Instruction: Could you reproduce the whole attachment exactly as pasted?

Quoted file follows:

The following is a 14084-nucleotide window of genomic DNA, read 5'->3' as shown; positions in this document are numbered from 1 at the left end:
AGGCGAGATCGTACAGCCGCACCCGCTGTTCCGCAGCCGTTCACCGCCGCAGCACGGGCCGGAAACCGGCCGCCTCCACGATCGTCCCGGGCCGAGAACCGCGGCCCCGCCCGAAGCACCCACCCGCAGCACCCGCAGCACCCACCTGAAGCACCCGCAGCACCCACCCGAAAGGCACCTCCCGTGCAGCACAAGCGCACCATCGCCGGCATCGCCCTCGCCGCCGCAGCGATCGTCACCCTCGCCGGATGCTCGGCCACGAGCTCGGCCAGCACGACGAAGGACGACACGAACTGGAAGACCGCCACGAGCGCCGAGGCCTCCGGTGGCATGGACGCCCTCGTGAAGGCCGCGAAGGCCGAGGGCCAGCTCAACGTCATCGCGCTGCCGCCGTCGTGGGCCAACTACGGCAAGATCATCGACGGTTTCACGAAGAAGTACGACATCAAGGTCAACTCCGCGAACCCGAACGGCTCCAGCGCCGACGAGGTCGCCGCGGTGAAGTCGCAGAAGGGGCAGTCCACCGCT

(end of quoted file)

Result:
The following is a 14084-nucleotide window of genomic DNA, read 5'->3' as shown; positions in this document are numbered from 1 at the left end:
AGGCGAGATCGTACAGCCGCACCCGCTGTTCCGCAGCCGTTCACCGCCGCAGCACGGGCCGGAAACCGGCCGCCTCCACGATCGTCCCGGGCCGAGAACCGCGGCCCCGCCCGAAGCACCCACCCGCAGCACCCGCAGCACCCACCTGAAGCACCCGCAGCACCCACCCGAAAGGCACCTCCCGTGCAGCACAAGCGCACCATCGCCGGCATCGCCCTCGCCGCCGCAGCGATCGTCACCCTCGCCGGATGCTCGGCCACGAGCTCGGCCAGCACGACGAAGGACGACACGAACTGGAAGACCGCCACGAGCGCCGAGGCCTCCGGTGGCATGGACGCCCTCGTGAAGGCCGCGAAGGCCGAGGGCCAGCTCAACGTCATCGCGCTGCCGCCGTCGTGGGCCAACTACGGCAAGATCATCGACGGTTTCACGAAGAAGTACGACATCAAGGTCAACTCCGCGAACCCGAACGGCTCCAGCGCCGACGAGGTCGCCGCGGTGAAGTCGCAGAAGGGGCAGTCCACCGCT